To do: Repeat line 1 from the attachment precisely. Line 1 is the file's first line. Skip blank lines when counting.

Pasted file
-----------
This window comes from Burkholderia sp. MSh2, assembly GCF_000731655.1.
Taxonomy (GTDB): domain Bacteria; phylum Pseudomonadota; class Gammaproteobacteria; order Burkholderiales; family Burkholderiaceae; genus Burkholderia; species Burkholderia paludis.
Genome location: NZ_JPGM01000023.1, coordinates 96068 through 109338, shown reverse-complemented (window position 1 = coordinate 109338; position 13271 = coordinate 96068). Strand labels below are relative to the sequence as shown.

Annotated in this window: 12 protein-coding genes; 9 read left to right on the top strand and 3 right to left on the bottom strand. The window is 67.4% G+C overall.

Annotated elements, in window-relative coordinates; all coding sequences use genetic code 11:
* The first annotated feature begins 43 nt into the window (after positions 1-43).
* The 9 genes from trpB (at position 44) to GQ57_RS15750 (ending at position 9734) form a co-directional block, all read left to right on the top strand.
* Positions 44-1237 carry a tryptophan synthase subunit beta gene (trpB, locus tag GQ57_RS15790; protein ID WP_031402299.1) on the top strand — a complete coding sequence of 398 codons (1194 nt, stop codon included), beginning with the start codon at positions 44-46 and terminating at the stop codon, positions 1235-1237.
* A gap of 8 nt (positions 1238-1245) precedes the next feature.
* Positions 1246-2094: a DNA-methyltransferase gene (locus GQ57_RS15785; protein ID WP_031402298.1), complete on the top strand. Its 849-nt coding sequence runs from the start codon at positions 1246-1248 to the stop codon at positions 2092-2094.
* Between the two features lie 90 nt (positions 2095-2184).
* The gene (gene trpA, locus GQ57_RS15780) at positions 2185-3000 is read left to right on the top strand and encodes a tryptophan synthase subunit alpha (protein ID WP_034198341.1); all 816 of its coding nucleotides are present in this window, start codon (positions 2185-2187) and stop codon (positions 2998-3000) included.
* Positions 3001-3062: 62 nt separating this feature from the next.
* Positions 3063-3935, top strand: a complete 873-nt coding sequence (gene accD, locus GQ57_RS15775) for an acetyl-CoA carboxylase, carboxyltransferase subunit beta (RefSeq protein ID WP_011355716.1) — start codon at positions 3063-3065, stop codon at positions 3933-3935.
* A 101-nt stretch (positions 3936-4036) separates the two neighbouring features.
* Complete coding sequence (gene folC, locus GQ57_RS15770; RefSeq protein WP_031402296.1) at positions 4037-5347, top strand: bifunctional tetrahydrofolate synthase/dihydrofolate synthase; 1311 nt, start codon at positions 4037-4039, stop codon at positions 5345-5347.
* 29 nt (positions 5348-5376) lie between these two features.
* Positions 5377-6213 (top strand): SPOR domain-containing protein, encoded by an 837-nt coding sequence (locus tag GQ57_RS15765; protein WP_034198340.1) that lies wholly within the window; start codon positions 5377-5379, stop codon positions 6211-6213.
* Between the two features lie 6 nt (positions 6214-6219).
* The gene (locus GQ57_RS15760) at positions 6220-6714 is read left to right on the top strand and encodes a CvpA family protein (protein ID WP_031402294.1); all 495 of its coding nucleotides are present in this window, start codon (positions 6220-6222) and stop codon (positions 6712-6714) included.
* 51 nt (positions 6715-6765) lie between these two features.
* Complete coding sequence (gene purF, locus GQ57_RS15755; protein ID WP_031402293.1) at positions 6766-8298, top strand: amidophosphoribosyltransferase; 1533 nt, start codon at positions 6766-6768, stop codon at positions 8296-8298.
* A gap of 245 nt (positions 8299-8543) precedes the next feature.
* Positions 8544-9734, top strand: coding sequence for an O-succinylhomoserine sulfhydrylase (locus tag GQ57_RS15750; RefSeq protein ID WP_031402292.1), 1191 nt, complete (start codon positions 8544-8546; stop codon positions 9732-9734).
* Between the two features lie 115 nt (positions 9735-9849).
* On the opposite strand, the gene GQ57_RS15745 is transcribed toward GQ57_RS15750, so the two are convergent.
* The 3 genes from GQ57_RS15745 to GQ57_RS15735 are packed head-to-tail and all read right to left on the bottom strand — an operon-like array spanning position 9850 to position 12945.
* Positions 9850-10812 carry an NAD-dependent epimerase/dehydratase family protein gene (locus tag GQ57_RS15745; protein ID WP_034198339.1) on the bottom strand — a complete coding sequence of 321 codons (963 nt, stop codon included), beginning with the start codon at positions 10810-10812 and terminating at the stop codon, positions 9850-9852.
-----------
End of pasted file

This window comes from Burkholderia sp. MSh2, assembly GCF_000731655.1.